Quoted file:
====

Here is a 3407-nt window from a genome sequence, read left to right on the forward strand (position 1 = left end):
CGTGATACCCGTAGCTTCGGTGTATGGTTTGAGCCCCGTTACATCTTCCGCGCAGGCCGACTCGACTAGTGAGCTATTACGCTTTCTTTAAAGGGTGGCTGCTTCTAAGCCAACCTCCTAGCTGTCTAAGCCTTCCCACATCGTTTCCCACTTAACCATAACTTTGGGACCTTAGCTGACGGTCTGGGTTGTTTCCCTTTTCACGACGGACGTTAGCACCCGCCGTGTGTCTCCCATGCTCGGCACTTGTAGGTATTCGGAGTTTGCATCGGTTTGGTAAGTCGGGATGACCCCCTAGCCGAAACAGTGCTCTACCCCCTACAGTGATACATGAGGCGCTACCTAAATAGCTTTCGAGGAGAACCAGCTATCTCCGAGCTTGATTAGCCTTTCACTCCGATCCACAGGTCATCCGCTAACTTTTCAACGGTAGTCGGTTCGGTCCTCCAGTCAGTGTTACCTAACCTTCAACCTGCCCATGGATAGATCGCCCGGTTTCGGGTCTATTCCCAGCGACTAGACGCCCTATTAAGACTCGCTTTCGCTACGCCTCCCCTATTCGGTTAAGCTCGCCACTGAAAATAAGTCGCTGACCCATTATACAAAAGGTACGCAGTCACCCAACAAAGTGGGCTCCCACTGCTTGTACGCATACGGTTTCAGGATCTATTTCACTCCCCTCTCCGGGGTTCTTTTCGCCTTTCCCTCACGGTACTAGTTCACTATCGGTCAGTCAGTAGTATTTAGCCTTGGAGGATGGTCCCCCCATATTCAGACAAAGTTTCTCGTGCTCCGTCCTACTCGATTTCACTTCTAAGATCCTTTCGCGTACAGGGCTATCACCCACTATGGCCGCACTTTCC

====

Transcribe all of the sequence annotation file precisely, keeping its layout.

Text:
Here is a 3407-nt window from a genome sequence, read left to right on the forward strand (position 1 = left end):
CGTGATACCCGTAGCTTCGGTGTATGGTTTGAGCCCCGTTACATCTTCCGCGCAGGCCGACTCGACTAGTGAGCTATTACGCTTTCTTTAAAGGGTGGCTGCTTCTAAGCCAACCTCCTAGCTGTCTAAGCCTTCCCACATCGTTTCCCACTTAACCATAACTTTGGGACCTTAGCTGACGGTCTGGGTTGTTTCCCTTTTCACGACGGACGTTAGCACCCGCCGTGTGTCTCCCATGCTCGGCACTTGTAGGTATTCGGAGTTTGCATCGGTTTGGTAAGTCGGGATGACCCCCTAGCCGAAACAGTGCTCTACCCCCTACAGTGATACATGAGGCGCTACCTAAATAGCTTTCGAGGAGAACCAGCTATCTCCGAGCTTGATTAGCCTTTCACTCCGATCCACAGGTCATCCGCTAACTTTTCAACGGTAGTCGGTTCGGTCCTCCAGTCAGTGTTACCTAACCTTCAACCTGCCCATGGATAGATCGCCCGGTTTCGGGTCTATTCCCAGCGACTAGACGCCCTATTAAGACTCGCTTTCGCTACGCCTCCCCTATTCGGTTAAGCTCGCCACTGAAAATAAGTCGCTGACCCATTATACAAAAGGTACGCAGTCACCCAACAAAGTGGGCTCCCACTGCTTGTACGCATACGGTTTCAGGATCTATTTCACTCCCCTCTCCGGGGTTCTTTTCGCCTTTCCCTCACGGTACTAGTTCACTATCGGTCAGTCAGTAGTATTTAGCCTTGGAGGATGGTCCCCCCATATTCAGACAAAGTTTCTCGTGCTCCGTCCTACTCGATTTCACTTCTAAGATCCTTTCGCGTACAGGGCTATCACCCACTATGGCCGCACTTTCC